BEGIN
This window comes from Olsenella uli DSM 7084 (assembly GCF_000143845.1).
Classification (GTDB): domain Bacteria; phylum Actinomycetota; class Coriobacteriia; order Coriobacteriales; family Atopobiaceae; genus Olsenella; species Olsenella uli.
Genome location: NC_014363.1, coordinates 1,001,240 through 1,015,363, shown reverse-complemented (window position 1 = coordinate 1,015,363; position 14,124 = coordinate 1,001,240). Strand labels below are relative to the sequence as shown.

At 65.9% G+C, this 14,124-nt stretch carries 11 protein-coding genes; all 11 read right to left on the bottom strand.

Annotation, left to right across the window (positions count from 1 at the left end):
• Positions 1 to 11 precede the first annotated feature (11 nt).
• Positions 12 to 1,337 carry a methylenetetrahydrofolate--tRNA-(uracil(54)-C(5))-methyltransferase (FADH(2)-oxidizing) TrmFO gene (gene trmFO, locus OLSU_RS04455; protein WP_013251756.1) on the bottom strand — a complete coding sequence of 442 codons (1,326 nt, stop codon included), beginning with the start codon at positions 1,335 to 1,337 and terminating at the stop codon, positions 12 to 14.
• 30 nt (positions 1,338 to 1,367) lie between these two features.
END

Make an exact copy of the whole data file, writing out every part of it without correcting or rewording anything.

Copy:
This window comes from Olsenella uli DSM 7084 (assembly GCF_000143845.1).
Classification (GTDB): domain Bacteria; phylum Actinomycetota; class Coriobacteriia; order Coriobacteriales; family Atopobiaceae; genus Olsenella; species Olsenella uli.
Genome location: NC_014363.1, coordinates 1,001,240 through 1,015,363, shown reverse-complemented (window position 1 = coordinate 1,015,363; position 14,124 = coordinate 1,001,240). Strand labels below are relative to the sequence as shown.

At 65.9% G+C, this 14,124-nt stretch carries 11 protein-coding genes; all 11 read right to left on the bottom strand.

Annotation, left to right across the window (positions count from 1 at the left end):
• Positions 1 to 11 precede the first annotated feature (11 nt).
• Positions 12 to 1,337 carry a methylenetetrahydrofolate--tRNA-(uracil(54)-C(5))-methyltransferase (FADH(2)-oxidizing) TrmFO gene (gene trmFO, locus OLSU_RS04455; protein WP_013251756.1) on the bottom strand — a complete coding sequence of 442 codons (1,326 nt, stop codon included), beginning with the start codon at positions 1,335 to 1,337 and terminating at the stop codon, positions 12 to 14.
• 30 nt (positions 1,338 to 1,367) lie between these two features.